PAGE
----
Yes, Biggie had a lisp and slurred — speech impediments that should have ensured that he’d be laughed out of early freestyle competitions, let alone be a viable candidate for a record contract. But he turned those deficits into individualized, artistic strengths.

As Jay-Z explains, “He would take things that you’d use against him, and just defuse it [raps Biggie lyrics] ‘Black and ugly as ever, however, I stay Coogi down to the socks.’ Now you can’t use it. He just defused it.” The corny, animated subtitles accompanying his lyrics undercut those points.

The tone of the film turns tense in the last third, when the story of his rise to fame after meeting Combs and mentoring the careers of Lil’ Cease and Lil’ Kim gives way to a deadly East Coast-West Coast feud.

Early clips of Biggie hanging with Tupac, freestyling for fun, show a very different relationship between the men than music history affords. Their beef is often associated with the tensions between rap crews and fans on opposite coasts. The documentary, however, contends that much of the narrative was drummed up by the media, despite Tupac’s provocation on record.

A vintage Tupac interview in the film shows him describing Biggie with great warmth: “He has a great sense of humor. In his interviews he seemed so angry, and at the same time so charming.”

The two men fell out, according to the A&E special, when Tupac was shot during an attempted robbery at a studio in New York where Biggie was recording. Tupac felt he was set up by the Bad Boy crew.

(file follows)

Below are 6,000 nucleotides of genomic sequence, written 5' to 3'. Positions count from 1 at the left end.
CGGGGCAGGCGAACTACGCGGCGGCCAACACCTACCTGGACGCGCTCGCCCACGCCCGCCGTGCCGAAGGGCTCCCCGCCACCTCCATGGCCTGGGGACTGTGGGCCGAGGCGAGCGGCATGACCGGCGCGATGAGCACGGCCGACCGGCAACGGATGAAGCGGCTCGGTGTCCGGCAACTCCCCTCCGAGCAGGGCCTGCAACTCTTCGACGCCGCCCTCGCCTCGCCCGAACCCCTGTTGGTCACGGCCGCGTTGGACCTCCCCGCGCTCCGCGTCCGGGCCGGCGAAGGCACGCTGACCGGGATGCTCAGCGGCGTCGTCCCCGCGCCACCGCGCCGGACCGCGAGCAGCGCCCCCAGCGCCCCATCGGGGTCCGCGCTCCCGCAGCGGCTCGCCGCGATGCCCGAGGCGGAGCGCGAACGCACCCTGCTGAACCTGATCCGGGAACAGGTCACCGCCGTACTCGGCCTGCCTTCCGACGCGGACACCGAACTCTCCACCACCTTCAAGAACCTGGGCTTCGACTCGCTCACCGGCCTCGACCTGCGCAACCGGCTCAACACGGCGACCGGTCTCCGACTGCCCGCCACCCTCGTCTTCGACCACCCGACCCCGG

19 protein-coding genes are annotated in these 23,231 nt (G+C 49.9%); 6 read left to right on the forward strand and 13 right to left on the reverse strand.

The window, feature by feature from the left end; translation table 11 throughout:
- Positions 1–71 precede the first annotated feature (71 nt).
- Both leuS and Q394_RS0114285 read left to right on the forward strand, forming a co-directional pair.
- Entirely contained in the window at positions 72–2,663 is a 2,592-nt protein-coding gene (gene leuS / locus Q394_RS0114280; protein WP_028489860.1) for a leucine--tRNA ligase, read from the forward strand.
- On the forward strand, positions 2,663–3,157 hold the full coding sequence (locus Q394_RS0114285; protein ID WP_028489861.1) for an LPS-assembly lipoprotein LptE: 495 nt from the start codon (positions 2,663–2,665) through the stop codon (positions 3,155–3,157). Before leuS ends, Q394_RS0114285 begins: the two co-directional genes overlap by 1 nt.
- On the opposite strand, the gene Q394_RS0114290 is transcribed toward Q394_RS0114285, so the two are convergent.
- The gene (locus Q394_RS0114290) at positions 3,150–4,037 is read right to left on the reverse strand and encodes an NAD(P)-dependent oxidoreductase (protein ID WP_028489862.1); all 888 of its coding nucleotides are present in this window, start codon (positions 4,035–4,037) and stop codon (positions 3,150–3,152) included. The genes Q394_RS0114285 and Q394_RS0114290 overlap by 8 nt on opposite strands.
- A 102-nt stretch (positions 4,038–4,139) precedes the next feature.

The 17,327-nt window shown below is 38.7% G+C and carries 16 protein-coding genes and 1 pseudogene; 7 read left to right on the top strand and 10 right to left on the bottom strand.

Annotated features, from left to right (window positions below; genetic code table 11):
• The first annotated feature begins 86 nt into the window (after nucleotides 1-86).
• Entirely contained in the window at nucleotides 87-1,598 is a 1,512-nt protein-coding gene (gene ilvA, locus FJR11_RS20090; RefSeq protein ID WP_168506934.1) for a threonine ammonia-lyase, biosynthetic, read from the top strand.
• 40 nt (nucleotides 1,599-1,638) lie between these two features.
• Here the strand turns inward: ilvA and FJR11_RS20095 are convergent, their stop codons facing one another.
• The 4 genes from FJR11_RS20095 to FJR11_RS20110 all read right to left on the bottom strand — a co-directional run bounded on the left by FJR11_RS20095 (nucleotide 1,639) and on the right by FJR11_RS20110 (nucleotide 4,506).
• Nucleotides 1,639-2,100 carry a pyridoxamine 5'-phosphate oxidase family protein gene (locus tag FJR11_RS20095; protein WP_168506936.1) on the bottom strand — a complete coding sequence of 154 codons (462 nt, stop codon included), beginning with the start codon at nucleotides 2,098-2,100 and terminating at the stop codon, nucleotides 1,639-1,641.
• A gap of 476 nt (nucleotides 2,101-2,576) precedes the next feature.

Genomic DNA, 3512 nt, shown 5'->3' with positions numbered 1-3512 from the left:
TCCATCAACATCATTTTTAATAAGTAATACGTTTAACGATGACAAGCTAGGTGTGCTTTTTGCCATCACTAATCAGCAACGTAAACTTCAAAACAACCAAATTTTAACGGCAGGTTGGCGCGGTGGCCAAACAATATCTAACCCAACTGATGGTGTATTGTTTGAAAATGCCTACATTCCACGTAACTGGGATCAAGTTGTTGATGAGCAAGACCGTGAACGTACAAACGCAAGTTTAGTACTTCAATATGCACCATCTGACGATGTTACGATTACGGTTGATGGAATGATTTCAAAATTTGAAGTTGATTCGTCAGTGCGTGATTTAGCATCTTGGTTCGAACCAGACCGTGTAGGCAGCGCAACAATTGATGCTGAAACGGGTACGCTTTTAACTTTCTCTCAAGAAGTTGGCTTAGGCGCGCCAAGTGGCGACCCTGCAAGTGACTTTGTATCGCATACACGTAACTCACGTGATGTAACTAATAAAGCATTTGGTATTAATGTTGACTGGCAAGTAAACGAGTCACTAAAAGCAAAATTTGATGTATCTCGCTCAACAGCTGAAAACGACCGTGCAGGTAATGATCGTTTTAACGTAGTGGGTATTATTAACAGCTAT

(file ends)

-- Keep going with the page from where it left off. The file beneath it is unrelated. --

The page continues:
Tupac was signed with Death Row Records, which was run by the feared Marion “Suge” Knight, who reveled in the animosity, ratcheting up the tension during a now-infamous speech at the Source Awards in 1995 where he directly insulted Combs. (Knight is currently in prison awaiting trial on charges of murder, and was recently indicted for threatening to kill “Straight Outta Compton” director F. Gary Gray.)

The media seized upon the rivalry. In the documentary, Biggie talks about being paranoid and scared for his life. Interview clips with Biggie and Tupac show them downplaying the beef. Those who knew Biggie say he tried to avoid and even defuse the conflict up until the night he was killed.

Combs says their decision to go to L.A. for the Soul Train Awards, and an after-party at the Petersen museum, was a stupid one. They thought the tension had died down. They were wrong.

A former LAPD officer interviewed in the film says he wholly believes Knight was involved in Wallace’s slaying. It’s an explosive comment sure to add to the ongoing discussion and conspiracy theories surrounding who killed Biggie and Tupac.

By its end, “The Life of Notorious B.I.G.” returns to where it started, Brooklyn: Crowds pouring into the street for his funeral procession, the murals of him wearing a crown — at least one of which still graces the side of a building 20 years after his death.

What kind of person could take another person’s life, asks his mother after she visits the mural, and revisits the places where they once lived as mother and son. “Murder takes hatred to kill someone,” says Voletta Wallace. “I pity the person who killed my son. I have his beautiful memories. [The killer] doesn’t have that.”

And now fans have this intimate and detailed film to remember him by.

‘Biggie: The Life of Notorious B.I.G.’

Where: A&E

When: 8 p.m. Monday

Rating: TV-14-DLV (may be unsuitable for children under the age of 14 with advisories for suggestive dialogue, coarse language and violence)